Joining the heavyweights

02 September 2015 By

Australia aspires to be a hub for international arbitration, but is it ready to take on the competition? Bronwyn Lincoln asks.

There is constant debate within the Australian legal, business and academic fraternities concerning the country's future as an international arbitration hub.


Emphasis is almost always given to our geographical location and the fact that our major cities will never be stopovers for major transit routes. Observations are also made about the ‘head start’ of our regional Asian neighbours (notably Singapore, but also Hong Kong and more recently Kuala Lumpur and Seoul). 

A final argument, as put forward by Ms Rashda Rana SC, is that increased government funding is pivotal to Australia’s success.

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Although these are valid observations, there are, however, other considerations. There is also the question of whether Australia’s future in international commercial arbitration must mirror its regional competitors, or whether it can shine just as brightly with a different model.

It remains the case, even in 2015, that many Australian businesses, including large multinationals, do not appreciate the significance of international commercial arbitration to global trade. The fact is that a foreign arbitral award is, generally speaking, far easier to enforce outside of Australia than a judgment of a local Australian court. This can make a big difference to the risk profile of a cross-border transaction. When corporates are not aware of the importance of international commercial arbitration to their own foreign investment and trading, it is unreasonable for us to expect that these corporates will promote Australia or will even turn their mind to selecting an Australian city as a place of arbitration.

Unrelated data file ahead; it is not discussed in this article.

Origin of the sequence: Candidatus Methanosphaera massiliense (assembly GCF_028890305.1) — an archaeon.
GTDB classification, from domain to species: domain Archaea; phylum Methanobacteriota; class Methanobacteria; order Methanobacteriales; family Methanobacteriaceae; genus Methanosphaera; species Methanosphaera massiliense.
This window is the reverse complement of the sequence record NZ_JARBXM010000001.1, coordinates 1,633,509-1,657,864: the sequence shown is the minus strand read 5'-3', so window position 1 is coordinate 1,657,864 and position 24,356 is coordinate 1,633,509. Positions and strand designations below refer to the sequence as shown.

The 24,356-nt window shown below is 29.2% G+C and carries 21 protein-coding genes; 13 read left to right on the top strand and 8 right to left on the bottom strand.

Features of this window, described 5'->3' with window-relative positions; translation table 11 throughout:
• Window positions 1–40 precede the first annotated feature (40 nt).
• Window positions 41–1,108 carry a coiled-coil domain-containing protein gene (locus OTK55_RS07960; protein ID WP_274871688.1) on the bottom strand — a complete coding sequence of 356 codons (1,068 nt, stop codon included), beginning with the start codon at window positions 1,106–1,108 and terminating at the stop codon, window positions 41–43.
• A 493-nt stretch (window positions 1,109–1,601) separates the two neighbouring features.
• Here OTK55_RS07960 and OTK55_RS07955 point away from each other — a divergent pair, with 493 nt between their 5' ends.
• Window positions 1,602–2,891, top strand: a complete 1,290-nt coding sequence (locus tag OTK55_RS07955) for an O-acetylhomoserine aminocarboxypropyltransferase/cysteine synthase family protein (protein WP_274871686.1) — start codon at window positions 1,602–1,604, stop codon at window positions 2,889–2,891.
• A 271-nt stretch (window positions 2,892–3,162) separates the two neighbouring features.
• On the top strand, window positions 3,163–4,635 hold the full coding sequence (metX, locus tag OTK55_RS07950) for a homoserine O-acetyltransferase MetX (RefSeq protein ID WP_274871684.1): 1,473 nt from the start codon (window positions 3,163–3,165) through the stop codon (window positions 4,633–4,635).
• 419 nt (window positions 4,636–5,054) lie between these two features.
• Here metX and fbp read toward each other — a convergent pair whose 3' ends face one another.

Where an Australian business consciously agrees to international commercial arbitration as the dispute resolution process for a cross border transaction, that same business is very likely to choose foreign lawyers to advise it through a dispute when the place of arbitration is somewhere outside Australia. When a corporate makes this decision, Australia misses out on another opportunity to make a contribution to international commercial arbitration. In fact, Australian lawyers are welcome and unrestrained by regulatory requirements in many jurisdictions around the world when representing parties in international arbitration proceedings. By engaging Australian lawyers, a party to an international arbitration proceeding will highlight the strength and expertise of the Australian legal profession in this growth area.

As to whether Australia should compete ‘head to head’ with regional hubs like Singapore, it must also be realistic about the challenges, its prospects and the time period over which this will be assessed. It is perhaps too soon to expect Australia to establish itself as a key player in international arbitration services when many of its own corporate constituents have yet to appreciate how important the market is. Government funding is not the only answer – the first and most significant step is getting the message across to the business community. In other words, expanding the international arbitration market within Australia will go a long way to creating the right environment in which Australia can pursue its objective of establishing itself globally as a regional centre.

Bronwyn Lincoln is a partner at Herbert Smith Freehills.

Joining the heavyweights
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